Two weeks ago we broke word on a new trick two-stage turbo patent application from General Motors--today we have another one for you that may point to a new turbocharged V8 from GM.

In a patent application published last August, GM is proposing a system where the high pressure turbo would be linked with the exhaust passages from the full-time active cylinders; with a low-pressure turbo fed from the exhaust of cylinders marked for deactivation.

A control valve will modulate the flow from the exhaust passages: when open, exhaust from the full-time active cylinders is allowed to merge with exhaust from the deactivated cylinders and pass through the low-pressure turbo. When closed the valve will direct gasses from the full-time active cylinders exclusively through the high-pressure turbo.

Currently, Active Fuel Management isn't possible in conjunction with single turbos. An engine with deactivated cylinders equipped with a lone turbo is compromised by the single compressor's flow and boost capabilities. GM says it's possible to optimize the single turbo for deactivated operation, however that would compromise the engine's performance at higher engine speeds.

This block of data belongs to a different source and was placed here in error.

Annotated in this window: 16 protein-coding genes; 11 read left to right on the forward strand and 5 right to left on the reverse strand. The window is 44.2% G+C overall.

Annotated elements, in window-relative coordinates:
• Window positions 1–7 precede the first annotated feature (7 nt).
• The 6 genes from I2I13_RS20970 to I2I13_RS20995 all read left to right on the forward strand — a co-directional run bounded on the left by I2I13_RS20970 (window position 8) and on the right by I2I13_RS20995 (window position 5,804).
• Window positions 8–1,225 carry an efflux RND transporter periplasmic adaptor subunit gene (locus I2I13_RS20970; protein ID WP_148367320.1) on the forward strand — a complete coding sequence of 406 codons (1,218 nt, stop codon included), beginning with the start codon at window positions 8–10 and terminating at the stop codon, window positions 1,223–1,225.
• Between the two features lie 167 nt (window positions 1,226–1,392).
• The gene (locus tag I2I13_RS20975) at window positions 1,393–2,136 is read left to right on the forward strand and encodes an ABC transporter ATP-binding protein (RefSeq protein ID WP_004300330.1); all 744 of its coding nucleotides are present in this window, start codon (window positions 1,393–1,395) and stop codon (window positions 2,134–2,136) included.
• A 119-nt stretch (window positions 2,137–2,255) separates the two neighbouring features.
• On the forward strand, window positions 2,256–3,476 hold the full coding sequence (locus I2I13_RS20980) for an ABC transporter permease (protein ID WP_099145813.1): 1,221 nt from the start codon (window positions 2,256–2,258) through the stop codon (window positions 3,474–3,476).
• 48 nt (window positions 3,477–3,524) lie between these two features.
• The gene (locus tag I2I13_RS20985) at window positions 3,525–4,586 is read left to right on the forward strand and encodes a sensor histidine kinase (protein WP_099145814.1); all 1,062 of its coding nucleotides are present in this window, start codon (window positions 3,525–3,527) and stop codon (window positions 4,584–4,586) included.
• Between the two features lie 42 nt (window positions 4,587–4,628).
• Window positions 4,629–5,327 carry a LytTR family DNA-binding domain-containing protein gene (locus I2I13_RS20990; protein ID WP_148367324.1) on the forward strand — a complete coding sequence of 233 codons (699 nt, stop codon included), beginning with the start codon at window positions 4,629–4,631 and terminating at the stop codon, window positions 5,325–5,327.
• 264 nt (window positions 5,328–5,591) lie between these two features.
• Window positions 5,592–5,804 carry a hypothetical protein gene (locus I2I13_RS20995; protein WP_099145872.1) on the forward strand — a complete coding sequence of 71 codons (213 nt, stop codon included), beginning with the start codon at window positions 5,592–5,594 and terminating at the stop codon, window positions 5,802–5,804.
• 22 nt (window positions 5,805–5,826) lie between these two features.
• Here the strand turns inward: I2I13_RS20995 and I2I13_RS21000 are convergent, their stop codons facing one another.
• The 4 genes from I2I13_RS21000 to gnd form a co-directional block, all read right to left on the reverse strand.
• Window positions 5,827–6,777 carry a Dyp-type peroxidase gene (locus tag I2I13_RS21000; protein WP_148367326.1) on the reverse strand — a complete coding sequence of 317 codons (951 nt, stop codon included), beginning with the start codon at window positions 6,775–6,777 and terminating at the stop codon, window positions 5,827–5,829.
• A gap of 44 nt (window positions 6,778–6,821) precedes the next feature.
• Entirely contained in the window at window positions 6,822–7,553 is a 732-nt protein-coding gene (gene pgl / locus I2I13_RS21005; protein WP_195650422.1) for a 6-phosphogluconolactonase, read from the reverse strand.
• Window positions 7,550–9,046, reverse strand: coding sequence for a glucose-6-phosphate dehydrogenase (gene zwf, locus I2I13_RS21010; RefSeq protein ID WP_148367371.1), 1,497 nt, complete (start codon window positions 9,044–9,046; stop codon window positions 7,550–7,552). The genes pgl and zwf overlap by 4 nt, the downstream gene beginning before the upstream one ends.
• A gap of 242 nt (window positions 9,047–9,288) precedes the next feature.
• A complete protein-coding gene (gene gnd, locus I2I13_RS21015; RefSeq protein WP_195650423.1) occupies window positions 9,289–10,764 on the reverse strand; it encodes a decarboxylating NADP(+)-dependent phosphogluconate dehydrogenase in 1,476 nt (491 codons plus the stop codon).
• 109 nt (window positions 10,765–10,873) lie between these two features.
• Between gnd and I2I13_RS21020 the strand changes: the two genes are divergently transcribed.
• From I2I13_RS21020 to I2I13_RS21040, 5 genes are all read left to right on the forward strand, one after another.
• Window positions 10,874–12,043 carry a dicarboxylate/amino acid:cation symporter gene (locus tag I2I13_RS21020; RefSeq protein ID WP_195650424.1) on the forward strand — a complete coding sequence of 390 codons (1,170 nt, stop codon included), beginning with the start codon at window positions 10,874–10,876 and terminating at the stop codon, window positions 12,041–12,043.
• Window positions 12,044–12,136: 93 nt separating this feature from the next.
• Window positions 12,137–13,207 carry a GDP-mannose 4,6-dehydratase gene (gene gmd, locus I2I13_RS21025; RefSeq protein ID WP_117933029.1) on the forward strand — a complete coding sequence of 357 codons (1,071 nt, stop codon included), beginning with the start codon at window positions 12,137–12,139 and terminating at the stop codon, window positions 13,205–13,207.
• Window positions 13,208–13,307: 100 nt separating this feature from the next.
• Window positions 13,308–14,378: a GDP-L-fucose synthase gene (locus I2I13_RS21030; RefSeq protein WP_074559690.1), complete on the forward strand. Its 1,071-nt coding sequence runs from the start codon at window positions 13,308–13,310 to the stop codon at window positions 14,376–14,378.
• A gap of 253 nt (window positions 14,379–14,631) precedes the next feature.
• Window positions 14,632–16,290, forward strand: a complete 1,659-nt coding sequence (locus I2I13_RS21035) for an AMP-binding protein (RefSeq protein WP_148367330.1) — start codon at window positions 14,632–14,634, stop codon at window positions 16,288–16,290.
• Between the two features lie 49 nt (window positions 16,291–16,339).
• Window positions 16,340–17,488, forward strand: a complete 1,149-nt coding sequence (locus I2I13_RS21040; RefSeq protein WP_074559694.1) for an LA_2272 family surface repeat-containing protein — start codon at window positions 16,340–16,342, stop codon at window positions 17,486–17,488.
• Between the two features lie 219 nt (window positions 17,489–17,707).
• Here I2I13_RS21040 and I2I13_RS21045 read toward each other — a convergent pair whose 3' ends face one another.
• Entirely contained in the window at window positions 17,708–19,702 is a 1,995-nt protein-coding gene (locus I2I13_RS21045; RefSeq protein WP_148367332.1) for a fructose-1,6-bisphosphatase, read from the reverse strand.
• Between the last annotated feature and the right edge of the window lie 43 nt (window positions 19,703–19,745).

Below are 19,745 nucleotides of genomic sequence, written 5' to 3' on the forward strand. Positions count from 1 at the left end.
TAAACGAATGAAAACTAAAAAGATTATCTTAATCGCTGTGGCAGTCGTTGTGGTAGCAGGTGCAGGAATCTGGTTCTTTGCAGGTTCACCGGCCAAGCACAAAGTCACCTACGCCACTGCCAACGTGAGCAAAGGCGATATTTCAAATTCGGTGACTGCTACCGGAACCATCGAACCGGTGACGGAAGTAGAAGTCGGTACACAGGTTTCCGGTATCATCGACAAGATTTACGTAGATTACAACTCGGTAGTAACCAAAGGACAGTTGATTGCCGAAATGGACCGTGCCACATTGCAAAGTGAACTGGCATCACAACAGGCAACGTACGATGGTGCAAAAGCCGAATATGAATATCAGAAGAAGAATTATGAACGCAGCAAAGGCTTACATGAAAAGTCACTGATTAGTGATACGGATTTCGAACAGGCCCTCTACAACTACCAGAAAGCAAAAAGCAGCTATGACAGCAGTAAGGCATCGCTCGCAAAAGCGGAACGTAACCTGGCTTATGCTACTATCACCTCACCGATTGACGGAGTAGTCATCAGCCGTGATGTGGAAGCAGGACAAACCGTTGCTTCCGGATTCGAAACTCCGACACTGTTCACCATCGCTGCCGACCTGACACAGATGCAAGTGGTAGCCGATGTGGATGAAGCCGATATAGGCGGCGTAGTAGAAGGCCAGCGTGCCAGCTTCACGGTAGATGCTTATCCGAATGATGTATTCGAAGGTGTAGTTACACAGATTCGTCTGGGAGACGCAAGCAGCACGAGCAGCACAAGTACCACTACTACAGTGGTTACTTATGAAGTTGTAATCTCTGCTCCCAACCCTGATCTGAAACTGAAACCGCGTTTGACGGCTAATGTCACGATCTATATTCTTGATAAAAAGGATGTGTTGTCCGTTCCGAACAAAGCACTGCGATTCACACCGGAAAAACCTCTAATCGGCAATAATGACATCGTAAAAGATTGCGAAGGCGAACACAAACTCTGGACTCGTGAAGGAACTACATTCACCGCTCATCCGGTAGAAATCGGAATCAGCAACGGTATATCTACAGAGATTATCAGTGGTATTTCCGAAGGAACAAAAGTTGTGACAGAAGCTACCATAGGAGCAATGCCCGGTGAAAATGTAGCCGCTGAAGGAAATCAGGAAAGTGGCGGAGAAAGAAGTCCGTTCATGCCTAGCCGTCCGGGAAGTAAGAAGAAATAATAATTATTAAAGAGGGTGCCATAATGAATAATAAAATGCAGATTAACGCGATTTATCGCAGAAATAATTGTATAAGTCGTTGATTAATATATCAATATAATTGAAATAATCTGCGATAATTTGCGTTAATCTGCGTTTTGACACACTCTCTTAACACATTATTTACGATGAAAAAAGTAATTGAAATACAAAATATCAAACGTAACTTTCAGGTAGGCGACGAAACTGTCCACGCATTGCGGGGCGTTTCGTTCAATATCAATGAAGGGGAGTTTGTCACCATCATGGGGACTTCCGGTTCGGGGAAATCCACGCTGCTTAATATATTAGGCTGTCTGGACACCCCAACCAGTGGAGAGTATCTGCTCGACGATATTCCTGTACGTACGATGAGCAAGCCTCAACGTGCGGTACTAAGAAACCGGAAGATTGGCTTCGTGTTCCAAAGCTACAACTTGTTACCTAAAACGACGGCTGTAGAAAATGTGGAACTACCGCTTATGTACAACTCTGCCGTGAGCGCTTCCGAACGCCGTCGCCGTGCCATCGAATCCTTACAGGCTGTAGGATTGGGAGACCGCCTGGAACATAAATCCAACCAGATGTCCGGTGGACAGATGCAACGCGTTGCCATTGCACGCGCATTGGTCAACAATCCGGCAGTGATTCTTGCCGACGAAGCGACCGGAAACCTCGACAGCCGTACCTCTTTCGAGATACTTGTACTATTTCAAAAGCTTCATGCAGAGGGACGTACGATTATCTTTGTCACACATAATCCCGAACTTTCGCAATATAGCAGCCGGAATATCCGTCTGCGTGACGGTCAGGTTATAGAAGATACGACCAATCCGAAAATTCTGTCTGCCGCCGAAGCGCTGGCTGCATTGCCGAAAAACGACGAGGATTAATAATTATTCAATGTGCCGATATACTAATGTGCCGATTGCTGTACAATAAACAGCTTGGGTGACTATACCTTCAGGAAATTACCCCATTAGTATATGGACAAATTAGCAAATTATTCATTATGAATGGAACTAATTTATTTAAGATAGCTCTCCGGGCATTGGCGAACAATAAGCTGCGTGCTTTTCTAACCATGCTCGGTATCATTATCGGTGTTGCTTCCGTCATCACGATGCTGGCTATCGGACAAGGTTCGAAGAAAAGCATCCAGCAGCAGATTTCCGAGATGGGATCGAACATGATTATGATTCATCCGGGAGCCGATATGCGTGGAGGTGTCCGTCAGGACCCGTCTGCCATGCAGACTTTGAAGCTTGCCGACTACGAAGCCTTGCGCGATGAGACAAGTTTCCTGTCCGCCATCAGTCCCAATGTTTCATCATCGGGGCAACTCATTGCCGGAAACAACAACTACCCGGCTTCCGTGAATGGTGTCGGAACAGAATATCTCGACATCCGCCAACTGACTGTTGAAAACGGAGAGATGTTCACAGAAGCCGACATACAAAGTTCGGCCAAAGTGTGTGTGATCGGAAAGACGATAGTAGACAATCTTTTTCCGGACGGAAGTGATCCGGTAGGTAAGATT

Because this application is 9 months older, it doesn't contain the same nuanced detailing as the May 19, 2016 filing. However if you take the August 2015 application and combine it with the newer spindle actuated valve concept from May 2016, the idea becomes much more viable.

ttv8 fig1

Figure 1 shows the basic architecture of such a system.

ttv8 fig2

Figure 2 depicts the system in operation with cylinders deactivated under light load, feeding the high-pressure turbine.

ttv8 fig3

Figure 3 is a schematic view of an engine with all cylinders in operation, routing exhaust through the low pressure turbo.

ttv8 fig4

Figure 4 depicts an engine with AFM and a two-stage turbo with the exhaust manifold being an integral part of the cylinder head.

Granted none of this explicitly outlines plans for a turbocharged V8 engine, but it certainly points in the right direction. GM's current AFM technology operates through a solenoid deactivating the lifters on select cylinders of a pushrod V-engine.

With AFM being a staple of Ecotec3, small block, Gen V engines it's reasonable to expect it to either show up in conjunction with the 4.3L V6 or 5.3 and 6.3L V8s.

Of course there is also the potential for new configurations based on the Gen V small block. The recent mid-engine something sighting has produced rumors of a twin-turbo V6 capable of some 700 hp.

Elsewhere in the GM universe, JDN has promised us the Cadillac CT6 complete with a twin turbo 4.2L, although he did go on record that it will not share common architecture with the 6.2L Supercharged LT4.

Now the only question is when?